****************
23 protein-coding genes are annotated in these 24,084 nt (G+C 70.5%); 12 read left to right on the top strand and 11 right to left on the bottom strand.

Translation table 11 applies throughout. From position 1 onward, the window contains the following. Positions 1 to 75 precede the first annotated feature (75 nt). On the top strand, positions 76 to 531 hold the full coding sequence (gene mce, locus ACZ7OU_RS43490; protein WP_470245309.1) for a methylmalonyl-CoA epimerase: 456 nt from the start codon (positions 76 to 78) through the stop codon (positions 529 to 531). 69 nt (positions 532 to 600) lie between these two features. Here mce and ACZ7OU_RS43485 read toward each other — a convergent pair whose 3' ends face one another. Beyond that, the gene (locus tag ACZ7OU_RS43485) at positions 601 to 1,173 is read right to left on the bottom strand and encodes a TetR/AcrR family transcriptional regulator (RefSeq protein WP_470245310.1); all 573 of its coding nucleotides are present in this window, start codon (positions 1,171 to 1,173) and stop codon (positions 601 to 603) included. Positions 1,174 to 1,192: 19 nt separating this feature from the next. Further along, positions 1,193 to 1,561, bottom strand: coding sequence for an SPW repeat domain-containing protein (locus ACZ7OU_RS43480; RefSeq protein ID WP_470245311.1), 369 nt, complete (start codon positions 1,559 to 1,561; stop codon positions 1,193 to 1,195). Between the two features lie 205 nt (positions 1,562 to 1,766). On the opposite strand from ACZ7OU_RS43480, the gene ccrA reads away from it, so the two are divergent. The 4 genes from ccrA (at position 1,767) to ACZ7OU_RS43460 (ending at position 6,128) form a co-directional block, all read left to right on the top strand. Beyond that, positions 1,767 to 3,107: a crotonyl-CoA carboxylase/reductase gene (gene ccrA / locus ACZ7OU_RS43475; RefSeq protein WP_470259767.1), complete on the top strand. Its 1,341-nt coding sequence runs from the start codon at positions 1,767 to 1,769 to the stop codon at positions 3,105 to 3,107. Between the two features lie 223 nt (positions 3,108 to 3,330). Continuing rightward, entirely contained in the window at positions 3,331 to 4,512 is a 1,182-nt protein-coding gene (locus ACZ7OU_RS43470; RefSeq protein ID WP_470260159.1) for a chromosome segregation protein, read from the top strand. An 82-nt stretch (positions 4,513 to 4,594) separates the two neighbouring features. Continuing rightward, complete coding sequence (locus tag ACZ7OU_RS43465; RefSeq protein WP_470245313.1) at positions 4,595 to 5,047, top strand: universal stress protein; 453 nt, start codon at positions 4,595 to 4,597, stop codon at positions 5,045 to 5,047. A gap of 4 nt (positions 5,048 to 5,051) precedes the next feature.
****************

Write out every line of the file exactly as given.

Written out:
23 protein-coding genes are annotated in these 24,084 nt (G+C 70.5%); 12 read left to right on the top strand and 11 right to left on the bottom strand.

Translation table 11 applies throughout. From position 1 onward, the window contains the following. Positions 1 to 75 precede the first annotated feature (75 nt). On the top strand, positions 76 to 531 hold the full coding sequence (gene mce, locus ACZ7OU_RS43490; protein WP_470245309.1) for a methylmalonyl-CoA epimerase: 456 nt from the start codon (positions 76 to 78) through the stop codon (positions 529 to 531). 69 nt (positions 532 to 600) lie between these two features. Here mce and ACZ7OU_RS43485 read toward each other — a convergent pair whose 3' ends face one another. Beyond that, the gene (locus tag ACZ7OU_RS43485) at positions 601 to 1,173 is read right to left on the bottom strand and encodes a TetR/AcrR family transcriptional regulator (RefSeq protein WP_470245310.1); all 573 of its coding nucleotides are present in this window, start codon (positions 1,171 to 1,173) and stop codon (positions 601 to 603) included. Positions 1,174 to 1,192: 19 nt separating this feature from the next. Further along, positions 1,193 to 1,561, bottom strand: coding sequence for an SPW repeat domain-containing protein (locus ACZ7OU_RS43480; RefSeq protein ID WP_470245311.1), 369 nt, complete (start codon positions 1,559 to 1,561; stop codon positions 1,193 to 1,195). Between the two features lie 205 nt (positions 1,562 to 1,766). On the opposite strand from ACZ7OU_RS43480, the gene ccrA reads away from it, so the two are divergent. The 4 genes from ccrA (at position 1,767) to ACZ7OU_RS43460 (ending at position 6,128) form a co-directional block, all read left to right on the top strand. Beyond that, positions 1,767 to 3,107: a crotonyl-CoA carboxylase/reductase gene (gene ccrA / locus ACZ7OU_RS43475; RefSeq protein WP_470259767.1), complete on the top strand. Its 1,341-nt coding sequence runs from the start codon at positions 1,767 to 1,769 to the stop codon at positions 3,105 to 3,107. Between the two features lie 223 nt (positions 3,108 to 3,330). Continuing rightward, entirely contained in the window at positions 3,331 to 4,512 is a 1,182-nt protein-coding gene (locus ACZ7OU_RS43470; RefSeq protein ID WP_470260159.1) for a chromosome segregation protein, read from the top strand. An 82-nt stretch (positions 4,513 to 4,594) separates the two neighbouring features. Continuing rightward, complete coding sequence (locus tag ACZ7OU_RS43465; RefSeq protein WP_470245313.1) at positions 4,595 to 5,047, top strand: universal stress protein; 453 nt, start codon at positions 4,595 to 4,597, stop codon at positions 5,045 to 5,047. A gap of 4 nt (positions 5,048 to 5,051) precedes the next feature.